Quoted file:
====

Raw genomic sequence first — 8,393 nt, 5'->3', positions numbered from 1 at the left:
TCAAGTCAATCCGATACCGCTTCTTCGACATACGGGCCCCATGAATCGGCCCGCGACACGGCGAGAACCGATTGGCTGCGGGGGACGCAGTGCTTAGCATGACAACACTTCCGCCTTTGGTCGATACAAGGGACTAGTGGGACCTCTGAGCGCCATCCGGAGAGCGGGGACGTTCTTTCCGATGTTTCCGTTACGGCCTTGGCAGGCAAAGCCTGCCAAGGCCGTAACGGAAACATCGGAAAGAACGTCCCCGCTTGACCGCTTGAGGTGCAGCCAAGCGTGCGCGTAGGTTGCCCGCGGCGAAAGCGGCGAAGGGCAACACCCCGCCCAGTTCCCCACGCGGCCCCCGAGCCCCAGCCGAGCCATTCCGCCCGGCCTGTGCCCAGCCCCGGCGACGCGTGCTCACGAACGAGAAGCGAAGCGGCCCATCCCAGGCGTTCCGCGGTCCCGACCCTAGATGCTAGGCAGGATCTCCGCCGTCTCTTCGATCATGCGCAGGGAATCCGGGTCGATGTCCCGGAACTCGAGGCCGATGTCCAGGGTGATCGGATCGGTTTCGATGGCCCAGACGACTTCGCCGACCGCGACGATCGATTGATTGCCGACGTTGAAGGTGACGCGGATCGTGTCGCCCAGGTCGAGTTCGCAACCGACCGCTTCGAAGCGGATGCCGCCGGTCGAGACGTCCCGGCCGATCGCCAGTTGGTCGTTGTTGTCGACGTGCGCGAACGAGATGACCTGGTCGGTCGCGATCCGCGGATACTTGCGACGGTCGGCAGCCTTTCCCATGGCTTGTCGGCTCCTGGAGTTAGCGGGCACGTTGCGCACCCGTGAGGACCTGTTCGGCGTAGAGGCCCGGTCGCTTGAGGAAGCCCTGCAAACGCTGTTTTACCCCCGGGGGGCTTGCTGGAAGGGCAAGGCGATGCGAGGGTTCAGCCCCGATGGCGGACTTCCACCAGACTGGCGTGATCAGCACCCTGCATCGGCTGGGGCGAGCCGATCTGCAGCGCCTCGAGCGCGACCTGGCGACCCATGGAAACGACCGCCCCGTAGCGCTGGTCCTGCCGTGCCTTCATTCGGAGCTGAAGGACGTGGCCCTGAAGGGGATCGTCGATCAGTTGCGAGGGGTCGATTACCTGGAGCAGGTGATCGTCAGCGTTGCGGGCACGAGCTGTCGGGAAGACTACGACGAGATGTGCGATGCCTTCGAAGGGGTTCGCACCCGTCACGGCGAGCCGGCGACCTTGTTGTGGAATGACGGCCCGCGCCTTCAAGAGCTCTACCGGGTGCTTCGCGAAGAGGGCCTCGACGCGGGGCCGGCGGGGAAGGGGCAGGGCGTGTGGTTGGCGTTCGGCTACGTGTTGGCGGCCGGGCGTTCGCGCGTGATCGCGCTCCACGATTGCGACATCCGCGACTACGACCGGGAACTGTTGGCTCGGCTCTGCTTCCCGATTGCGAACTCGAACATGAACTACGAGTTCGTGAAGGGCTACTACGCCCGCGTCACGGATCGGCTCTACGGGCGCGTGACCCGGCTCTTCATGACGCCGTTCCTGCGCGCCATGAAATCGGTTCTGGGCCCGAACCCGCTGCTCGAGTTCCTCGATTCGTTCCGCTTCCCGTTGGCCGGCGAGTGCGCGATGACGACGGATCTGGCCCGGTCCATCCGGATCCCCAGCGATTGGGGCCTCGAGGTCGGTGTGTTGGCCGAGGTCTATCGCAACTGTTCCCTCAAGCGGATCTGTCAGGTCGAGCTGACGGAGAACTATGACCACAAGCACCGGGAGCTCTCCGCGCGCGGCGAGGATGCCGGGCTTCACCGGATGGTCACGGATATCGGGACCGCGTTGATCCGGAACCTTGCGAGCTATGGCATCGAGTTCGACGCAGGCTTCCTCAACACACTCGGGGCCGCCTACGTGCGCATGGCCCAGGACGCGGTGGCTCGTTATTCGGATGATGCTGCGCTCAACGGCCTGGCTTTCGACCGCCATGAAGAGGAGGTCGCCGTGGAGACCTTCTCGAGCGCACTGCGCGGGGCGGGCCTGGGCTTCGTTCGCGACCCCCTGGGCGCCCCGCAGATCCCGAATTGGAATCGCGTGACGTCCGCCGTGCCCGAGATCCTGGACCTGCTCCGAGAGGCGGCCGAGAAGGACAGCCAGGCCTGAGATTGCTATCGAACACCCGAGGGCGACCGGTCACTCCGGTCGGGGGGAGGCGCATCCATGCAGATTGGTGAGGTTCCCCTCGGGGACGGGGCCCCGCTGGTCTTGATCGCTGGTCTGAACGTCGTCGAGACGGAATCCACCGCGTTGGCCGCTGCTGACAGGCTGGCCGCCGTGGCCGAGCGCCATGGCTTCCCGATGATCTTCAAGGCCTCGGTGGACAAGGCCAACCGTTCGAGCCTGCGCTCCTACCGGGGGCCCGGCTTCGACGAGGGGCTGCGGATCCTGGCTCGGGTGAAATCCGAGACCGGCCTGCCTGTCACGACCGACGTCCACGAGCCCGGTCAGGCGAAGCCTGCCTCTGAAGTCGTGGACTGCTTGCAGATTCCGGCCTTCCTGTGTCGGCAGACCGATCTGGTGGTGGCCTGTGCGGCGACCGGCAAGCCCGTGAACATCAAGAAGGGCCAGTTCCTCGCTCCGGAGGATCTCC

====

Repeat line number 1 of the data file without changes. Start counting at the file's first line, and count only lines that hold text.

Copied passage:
Raw genomic sequence first — 8,393 nt, 5'->3', positions numbered from 1 at the left: